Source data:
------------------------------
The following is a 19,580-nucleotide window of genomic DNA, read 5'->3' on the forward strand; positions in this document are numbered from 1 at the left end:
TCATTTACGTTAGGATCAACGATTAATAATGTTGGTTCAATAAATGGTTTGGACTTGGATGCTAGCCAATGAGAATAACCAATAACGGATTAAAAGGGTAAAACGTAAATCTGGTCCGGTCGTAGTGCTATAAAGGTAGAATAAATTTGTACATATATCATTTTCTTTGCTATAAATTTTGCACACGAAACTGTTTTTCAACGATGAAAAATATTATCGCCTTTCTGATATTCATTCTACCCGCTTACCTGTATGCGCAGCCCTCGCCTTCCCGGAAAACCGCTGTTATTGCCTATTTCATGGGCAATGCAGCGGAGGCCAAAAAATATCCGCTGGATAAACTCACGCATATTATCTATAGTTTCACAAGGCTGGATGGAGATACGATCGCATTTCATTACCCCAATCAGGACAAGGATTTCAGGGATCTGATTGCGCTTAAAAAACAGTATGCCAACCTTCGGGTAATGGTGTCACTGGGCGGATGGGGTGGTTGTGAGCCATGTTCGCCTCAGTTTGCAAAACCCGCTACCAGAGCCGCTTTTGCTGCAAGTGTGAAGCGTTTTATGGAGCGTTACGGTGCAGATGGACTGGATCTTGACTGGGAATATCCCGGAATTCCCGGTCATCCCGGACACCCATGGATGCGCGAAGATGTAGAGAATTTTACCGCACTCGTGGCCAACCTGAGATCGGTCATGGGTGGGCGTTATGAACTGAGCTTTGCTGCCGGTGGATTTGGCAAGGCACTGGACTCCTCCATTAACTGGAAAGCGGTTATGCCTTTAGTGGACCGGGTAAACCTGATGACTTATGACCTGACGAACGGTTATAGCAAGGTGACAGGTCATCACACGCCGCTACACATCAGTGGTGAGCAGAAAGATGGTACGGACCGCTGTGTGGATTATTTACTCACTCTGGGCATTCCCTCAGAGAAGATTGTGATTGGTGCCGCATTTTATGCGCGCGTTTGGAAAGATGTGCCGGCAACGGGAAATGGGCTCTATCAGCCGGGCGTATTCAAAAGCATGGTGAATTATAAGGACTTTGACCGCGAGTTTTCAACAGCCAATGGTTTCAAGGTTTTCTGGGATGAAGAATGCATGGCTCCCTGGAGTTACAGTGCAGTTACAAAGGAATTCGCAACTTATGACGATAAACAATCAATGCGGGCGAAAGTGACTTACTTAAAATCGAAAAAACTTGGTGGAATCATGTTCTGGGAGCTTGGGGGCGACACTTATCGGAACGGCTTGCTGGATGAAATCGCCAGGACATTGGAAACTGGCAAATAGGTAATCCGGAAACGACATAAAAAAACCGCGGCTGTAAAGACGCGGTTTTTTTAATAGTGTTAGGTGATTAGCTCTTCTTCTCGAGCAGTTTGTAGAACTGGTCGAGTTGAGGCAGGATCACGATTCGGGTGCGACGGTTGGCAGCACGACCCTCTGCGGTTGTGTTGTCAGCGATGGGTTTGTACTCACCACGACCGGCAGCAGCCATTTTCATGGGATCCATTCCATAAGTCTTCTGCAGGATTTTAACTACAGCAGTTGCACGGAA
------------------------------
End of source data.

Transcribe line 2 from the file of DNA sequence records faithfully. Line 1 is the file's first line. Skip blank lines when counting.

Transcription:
TCATTTACGTTAGGATCAACGATTAATAATGTTGGTTCAATAAATGGTTTGGACTTGGATGCTAGCCAATGAGAATAACCAATAACGGATTAAAAGGGTAAAACGTAAATCTGGTCCGGTCGTAGTGCTATAAAGGTAGAATAAATTTGTACATATATCATTTTCTTTGCTATAAATTTTGCACACGAAACTGTTTTTCAACGATGAAAAATATTATCGCCTTTCTGATATTCATTCTACCCGCTTACCTGTATGCGCAGCCCTCGCCTTCCCGGAAAACCGCTGTTATTGCCTATTTCATGGGCAATGCAGCGGAGGCCAAAAAATATCCGCTGGATAAACTCACGCATATTATCTATAGTTTCACAAGGCTGGATGGAGATACGATCGCATTTCATTACCCCAATCAGGACAAGGATTTCAGGGATCTGATTGCGCTTAAAAAACAGTATGCCAACCTTCGGGTAATGGTGTCACTGGGCGGATGGGGTGGTTGTGAGCCATGTTCGCCTCAGTTTGCAAAACCCGCTACCAGAGCCGCTTTTGCTGCAAGTGTGAAGCGTTTTATGGAGCGTTACGGTGCAGATGGACTGGATCTTGACTGGGAATATCCCGGAATTCCCGGTCATCCCGGACACCCATGGATGCGCGAAGATGTAGAGAATTTTACCGCACTCGTGGCCAACCTGAGATCGGTCATGGGTGGGCGTTATGAACTGAGCTTTGCTGCCGGTGGATTTGGCAAGGCACTGGACTCCTCCATTAACTGGAAAGCGGTTATGCCTTTAGTGGACCGGGTAAACCTGATGACTTATGACCTGACGAACGGTTATAGCAAGGTGACAGGTCATCACACGCCGCTACACATCAGTGGTGAGCAGAAAGATGGTACGGACCGCTGTGTGGATTATTTACTCACTCTGGGCATTCCCTCAGAGAAGATTGTGATTGGTGCCGCATTTTATGCGCGCGTTTGGAAAGATGTGCCGGCAACGGGAAATGGGCTCTATCAGCCGGGCGTATTCAAAAGCATGGTGAATTATAAGGACTTTGACCGCGAGTTTTCAACAGCCAATGGTTTCAAGGTTTTCTGGGATGAAGAATGCATGGCTCCCTGGAGTTACAGTGCAGTTACAAAGGAATTCGCAACTTATGACGATAAACAATCAATGCGGGCGAAAGTGACTTACTTAAAATCGAAAAAACTTGGTGGAATCATGTTCTGGGAGCTTGGGGGCGACACTTATCGGAACGGCTTGCTGGATGAAATCGCCAGGACATTGGAAACTGGCAAATAGGTAATCCGGAAACGACATAAAAAAACCGCGGCTGTAAAGACGCGGTTTTTTTAATAGTGTTAGGTGATTAGCTCTTCTTCTCGAGCAGTTTGTAGAACTGGTCGAGTTGAGGCAGGATCACGATTCGGGTGCGACGGTTGGCAGCACGACCCTCTGCGGTTGTGTTGTCAGCGATGGGTTTGTACTCACCACGACCGGCAGCAGCCATTTTCATGGGATCCATTCCATAAGTCTTCTGCAGGATTTTAACTACAGCAGTTGCACGGAA